I can’t recall the actual title of the film, but it involved the words ‘Danger’ and ‘Venereal Disease’. As I’ve already mentioned elsewhere, time and memory play tricks, so what follows is a hazy melange of the things I recall being included in this terrifying few hundred feet of celluloid.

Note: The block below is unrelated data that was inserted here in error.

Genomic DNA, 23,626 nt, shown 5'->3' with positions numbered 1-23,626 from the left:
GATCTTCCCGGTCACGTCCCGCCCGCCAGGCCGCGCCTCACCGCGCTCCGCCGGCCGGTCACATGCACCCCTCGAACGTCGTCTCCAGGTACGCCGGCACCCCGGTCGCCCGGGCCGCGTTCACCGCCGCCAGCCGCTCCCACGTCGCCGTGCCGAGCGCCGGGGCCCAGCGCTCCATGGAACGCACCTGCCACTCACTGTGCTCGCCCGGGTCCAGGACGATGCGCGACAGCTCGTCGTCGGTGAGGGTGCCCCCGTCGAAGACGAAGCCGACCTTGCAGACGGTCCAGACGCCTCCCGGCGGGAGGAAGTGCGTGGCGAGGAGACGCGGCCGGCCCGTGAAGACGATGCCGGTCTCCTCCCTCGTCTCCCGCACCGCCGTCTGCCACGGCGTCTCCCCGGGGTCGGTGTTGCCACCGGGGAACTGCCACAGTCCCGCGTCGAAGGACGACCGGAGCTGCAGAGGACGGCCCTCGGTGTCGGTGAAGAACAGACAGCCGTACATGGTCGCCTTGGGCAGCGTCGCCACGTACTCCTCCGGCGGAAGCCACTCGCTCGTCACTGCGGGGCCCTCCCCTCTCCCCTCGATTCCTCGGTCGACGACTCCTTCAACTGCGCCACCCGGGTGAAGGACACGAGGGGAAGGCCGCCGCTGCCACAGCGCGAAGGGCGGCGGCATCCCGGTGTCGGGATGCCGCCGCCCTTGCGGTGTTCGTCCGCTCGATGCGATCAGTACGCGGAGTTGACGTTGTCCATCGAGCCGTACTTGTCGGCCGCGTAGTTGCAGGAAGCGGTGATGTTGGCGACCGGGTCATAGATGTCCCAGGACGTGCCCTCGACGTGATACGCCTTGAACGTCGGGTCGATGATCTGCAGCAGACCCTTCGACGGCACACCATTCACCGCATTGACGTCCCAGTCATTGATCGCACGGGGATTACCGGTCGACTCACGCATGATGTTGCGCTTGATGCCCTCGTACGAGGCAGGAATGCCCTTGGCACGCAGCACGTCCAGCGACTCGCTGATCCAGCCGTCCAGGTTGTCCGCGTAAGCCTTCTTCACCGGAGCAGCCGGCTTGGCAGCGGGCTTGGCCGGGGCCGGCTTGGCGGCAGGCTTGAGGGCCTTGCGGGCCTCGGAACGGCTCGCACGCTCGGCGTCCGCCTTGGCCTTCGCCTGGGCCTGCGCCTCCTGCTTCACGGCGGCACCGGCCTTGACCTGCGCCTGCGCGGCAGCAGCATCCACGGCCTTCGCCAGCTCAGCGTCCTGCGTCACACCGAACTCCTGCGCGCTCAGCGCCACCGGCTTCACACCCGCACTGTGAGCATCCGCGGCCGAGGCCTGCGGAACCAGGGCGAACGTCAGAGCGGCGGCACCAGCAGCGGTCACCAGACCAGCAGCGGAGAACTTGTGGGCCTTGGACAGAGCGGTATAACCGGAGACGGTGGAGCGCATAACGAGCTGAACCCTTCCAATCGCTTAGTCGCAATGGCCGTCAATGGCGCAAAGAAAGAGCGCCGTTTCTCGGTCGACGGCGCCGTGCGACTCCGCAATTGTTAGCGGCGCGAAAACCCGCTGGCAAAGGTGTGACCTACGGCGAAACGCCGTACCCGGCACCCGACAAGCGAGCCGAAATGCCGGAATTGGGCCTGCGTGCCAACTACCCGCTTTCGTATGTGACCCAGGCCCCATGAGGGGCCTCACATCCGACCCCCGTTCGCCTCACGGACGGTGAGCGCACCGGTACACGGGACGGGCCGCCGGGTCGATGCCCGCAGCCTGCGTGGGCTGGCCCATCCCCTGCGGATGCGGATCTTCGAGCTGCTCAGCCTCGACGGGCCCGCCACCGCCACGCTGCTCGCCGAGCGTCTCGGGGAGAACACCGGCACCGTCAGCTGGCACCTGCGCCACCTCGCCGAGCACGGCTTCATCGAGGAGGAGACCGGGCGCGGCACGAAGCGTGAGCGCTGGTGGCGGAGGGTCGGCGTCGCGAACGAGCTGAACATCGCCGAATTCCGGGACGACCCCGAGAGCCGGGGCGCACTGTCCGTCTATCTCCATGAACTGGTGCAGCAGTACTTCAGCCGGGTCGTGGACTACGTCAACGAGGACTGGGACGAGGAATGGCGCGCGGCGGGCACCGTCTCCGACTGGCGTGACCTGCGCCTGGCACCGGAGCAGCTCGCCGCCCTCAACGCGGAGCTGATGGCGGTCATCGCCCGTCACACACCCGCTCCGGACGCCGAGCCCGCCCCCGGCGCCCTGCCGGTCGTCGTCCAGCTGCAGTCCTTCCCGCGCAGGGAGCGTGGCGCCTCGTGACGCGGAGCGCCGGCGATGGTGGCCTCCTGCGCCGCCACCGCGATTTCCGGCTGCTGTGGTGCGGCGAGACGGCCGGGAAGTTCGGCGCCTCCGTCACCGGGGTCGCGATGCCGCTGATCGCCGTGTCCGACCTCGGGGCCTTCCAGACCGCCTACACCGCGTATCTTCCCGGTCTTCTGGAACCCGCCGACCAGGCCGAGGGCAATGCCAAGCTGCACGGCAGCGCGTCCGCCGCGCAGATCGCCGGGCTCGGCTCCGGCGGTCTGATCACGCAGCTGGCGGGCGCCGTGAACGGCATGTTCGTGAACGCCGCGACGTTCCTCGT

During about 45 minutes we all went from cocky young testosterone-driven whippersnappers to sickened, paranoid wrecks. Images of poor servicemen’s mangy meat and two veg were juxtaposed with recreations of shady ‘foreign’ nightspots where immoral ‘floozies’ flashed their stocking tops as banknotes changed hands between them and various sailors and soldiers who disappeared up darkened stairways. There was maximum drinking and smoking involved and the occasional obligatory smoochy saxophone on the soundtrack. Eventually, these hapless young ‘men of the world’ were back in Blighty, visiting hospitals with pus running out of their willies - and suspicious scabs all over the place. The massed intake of breath from the gathering at each new level of horror almost created a window-crushing vacuum in the hall. There was one sad guy relating the treatment for clearing his urinary tract with the use of something casually referred to as ‘the umbrella’, a device probably designed by the Spanish Inquisition and patented by Torquemada. This would, apparently, in its umbrella-closed mode, be inserted into the end of the penis, thrust deep inside the urethra, and then the umbrella would be opened up and pulled out slowly to ‘scrape’ away any leprous accumulation, accompanied by maximum agony and much screaming. That’d bloody teach us to mess about with ‘loose’ women! The sledge-hammer morality oozing from the screen would have given Mary Whitehouse palpitations, had it not been for the frequent appearance of scabrous, crab-infested todgers. Then, by the time we’d got past the comparatively near-benign nature of gonorrhoea, we entered the mordant twilight zone of syphilis, complete with blindness, brain damage, wheelchairs and agonizing death. The whole thing was rounded up with a look at pubic lice, condoms, personal hygiene, how to wash behind the foreskin, etc., etc. As the whole grisly spectacle flickered to an end, the silence in the hall was complete. Captain Adams dismissed us and everyone filed out into the cold yard in abject silence.